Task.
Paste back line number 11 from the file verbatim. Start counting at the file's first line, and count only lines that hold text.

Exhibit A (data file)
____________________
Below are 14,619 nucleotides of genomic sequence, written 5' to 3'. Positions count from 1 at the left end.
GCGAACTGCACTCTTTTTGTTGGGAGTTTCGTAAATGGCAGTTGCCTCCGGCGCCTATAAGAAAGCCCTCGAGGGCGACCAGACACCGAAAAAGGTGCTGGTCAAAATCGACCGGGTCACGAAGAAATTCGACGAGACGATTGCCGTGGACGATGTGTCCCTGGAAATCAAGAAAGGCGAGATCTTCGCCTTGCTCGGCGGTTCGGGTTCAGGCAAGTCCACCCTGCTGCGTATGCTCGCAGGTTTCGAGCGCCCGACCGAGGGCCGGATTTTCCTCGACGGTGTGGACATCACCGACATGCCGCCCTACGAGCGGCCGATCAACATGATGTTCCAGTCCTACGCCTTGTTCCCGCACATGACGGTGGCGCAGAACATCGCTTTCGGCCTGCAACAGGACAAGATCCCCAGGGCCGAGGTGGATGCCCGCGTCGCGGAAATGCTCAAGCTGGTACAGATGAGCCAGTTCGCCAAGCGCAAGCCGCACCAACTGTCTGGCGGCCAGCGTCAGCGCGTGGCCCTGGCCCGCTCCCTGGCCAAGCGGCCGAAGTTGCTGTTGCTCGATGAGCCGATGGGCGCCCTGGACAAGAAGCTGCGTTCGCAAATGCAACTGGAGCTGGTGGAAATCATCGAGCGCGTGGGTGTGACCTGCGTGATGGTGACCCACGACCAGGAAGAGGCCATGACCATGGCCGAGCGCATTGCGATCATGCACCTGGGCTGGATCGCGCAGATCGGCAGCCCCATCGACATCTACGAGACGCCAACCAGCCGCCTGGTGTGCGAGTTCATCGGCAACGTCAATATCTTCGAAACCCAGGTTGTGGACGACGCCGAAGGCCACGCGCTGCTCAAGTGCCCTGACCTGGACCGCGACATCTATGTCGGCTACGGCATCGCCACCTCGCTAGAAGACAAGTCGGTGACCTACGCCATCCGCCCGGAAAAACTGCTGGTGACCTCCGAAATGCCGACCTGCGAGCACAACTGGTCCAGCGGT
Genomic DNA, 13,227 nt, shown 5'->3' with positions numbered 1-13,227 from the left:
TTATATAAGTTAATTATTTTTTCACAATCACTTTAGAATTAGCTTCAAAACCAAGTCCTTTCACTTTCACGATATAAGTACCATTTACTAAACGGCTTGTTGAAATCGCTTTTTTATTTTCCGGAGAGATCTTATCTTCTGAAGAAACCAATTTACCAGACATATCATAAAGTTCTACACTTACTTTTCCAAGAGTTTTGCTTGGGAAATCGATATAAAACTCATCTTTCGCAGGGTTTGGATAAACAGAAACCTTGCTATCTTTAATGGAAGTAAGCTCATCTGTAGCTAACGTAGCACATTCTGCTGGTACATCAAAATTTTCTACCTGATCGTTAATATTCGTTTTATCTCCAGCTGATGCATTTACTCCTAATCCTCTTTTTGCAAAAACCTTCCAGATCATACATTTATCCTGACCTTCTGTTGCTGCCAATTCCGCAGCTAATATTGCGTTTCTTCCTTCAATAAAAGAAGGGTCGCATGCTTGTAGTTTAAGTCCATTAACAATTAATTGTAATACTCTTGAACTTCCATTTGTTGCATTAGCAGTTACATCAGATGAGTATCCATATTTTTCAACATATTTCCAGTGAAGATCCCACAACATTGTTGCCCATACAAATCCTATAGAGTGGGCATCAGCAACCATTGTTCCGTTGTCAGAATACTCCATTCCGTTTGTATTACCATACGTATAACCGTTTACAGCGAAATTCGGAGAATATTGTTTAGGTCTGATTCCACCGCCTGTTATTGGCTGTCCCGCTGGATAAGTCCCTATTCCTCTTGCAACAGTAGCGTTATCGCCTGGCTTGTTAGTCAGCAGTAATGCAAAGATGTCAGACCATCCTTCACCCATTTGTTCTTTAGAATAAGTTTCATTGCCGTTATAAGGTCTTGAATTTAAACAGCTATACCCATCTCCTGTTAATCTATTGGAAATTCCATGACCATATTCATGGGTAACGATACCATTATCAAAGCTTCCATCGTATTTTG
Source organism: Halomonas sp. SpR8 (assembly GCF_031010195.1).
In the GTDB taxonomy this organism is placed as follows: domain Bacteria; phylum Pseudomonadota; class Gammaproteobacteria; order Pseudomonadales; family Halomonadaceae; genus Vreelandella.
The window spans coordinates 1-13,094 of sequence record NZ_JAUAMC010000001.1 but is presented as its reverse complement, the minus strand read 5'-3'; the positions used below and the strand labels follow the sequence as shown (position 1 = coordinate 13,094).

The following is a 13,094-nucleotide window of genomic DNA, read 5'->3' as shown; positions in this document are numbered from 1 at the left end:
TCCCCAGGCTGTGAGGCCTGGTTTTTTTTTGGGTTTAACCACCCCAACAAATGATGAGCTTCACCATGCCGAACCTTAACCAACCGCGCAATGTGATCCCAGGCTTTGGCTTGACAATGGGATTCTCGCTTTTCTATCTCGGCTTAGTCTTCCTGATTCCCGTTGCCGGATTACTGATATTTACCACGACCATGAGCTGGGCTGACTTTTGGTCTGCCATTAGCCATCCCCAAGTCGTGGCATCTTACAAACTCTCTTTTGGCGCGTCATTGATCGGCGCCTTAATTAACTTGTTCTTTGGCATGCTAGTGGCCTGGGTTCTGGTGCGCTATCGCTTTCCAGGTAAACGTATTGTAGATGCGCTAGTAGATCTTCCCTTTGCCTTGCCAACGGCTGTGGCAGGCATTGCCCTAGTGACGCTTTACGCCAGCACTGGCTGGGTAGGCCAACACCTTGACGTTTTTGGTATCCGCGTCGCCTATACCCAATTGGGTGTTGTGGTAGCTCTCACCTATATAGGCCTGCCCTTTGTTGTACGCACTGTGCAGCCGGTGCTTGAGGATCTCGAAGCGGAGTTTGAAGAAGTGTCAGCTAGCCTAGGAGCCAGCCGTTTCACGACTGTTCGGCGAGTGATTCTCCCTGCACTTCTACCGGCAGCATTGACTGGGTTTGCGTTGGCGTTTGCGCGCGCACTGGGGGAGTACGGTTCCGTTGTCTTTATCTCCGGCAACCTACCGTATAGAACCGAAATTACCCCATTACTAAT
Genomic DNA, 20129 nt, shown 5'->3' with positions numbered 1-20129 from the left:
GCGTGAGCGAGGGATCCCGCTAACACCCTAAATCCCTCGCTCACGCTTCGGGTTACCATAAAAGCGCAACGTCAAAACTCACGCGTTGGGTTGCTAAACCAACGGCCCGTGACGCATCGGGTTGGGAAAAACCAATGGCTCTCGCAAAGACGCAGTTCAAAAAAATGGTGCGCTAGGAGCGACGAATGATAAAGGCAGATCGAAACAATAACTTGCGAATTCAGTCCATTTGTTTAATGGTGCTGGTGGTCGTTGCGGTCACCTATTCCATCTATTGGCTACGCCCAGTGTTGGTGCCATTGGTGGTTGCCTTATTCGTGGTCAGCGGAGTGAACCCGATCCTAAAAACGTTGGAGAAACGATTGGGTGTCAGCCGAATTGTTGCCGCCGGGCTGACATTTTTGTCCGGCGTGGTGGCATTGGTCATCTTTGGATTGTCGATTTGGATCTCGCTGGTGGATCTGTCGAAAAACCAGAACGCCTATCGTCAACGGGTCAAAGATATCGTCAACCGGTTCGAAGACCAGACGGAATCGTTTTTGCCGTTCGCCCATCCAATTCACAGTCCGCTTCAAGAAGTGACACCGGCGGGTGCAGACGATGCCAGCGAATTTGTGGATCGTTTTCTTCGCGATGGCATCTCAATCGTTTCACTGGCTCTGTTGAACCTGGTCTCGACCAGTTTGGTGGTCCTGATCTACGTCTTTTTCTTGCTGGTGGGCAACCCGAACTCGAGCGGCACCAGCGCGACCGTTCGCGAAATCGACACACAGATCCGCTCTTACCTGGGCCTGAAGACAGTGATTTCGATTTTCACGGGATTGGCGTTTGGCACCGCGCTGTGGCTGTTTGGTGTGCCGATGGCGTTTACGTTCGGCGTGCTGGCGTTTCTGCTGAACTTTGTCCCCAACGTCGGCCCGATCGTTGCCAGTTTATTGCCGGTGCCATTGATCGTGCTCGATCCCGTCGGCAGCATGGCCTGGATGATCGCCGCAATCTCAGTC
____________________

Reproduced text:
GCGTGAGCGAGGGATCCCGCTAACACCCTAAATCCCTCGCTCACGCTTCGGGTTACCATAAAAGCGCAACGTCAAAACTCACGCGTTGGGTTGCTAAACCAACGGCCCGTGACGCATCGGGTTGGGAAAAACCAATGGCTCTCGCAAAGACGCAGTTCAAAAAAATGGTGCGCTAGGAGCGACGAATGATAAAGGCAGATCGAAACAATAACTTGCGAATTCAGTCCATTTGTTTAATGGTGCTGGTGGTCGTTGCGGTCACCTATTCCATCTATTGGCTACGCCCAGTGTTGGTGCCATTGGTGGTTGCCTTATTCGTGGTCAGCGGAGTGAACCCGATCCTAAAAACGTTGGAGAAACGATTGGGTGTCAGCCGAATTGTTGCCGCCGGGCTGACATTTTTGTCCGGCGTGGTGGCATTGGTCATCTTTGGATTGTCGATTTGGATCTCGCTGGTGGATCTGTCGAAAAACCAGAACGCCTATCGTCAACGGGTCAAAGATATCGTCAACCGGTTCGAAGACCAGACGGAATCGTTTTTGCCGTTCGCCCATCCAATTCACAGTCCGCTTCAAGAAGTGACACCGGCGGGTGCAGACGATGCCAGCGAATTTGTGGATCGTTTTCTTCGCGATGGCATCTCAATCGTTTCACTGGCTCTGTTGAACCTGGTCTCGACCAGTTTGGTGGTCCTGATCTACGTCTTTTTCTTGCTGGTGGGCAACCCGAACTCGAGCGGCACCAGCGCGACCGTTCGCGAAATCGACACACAGATCCGCTCTTACCTGGGCCTGAAGACAGTGATTTCGATTTTCACGGGATTGGCGTTTGGCACCGCGCTGTGGCTGTTTGGTGTGCCGATGGCGTTTACGTTCGGCGTGCTGGCGTTTCTGCTGAACTTTGTCCCCAACGTCGGCCCGATCGTTGCCAGTTTATTGCCGGTGCCATTGATCGTGCTCGATCCCGTCGGCAGCATGGCCTGGATGATCGCCGCAATCTCAGTC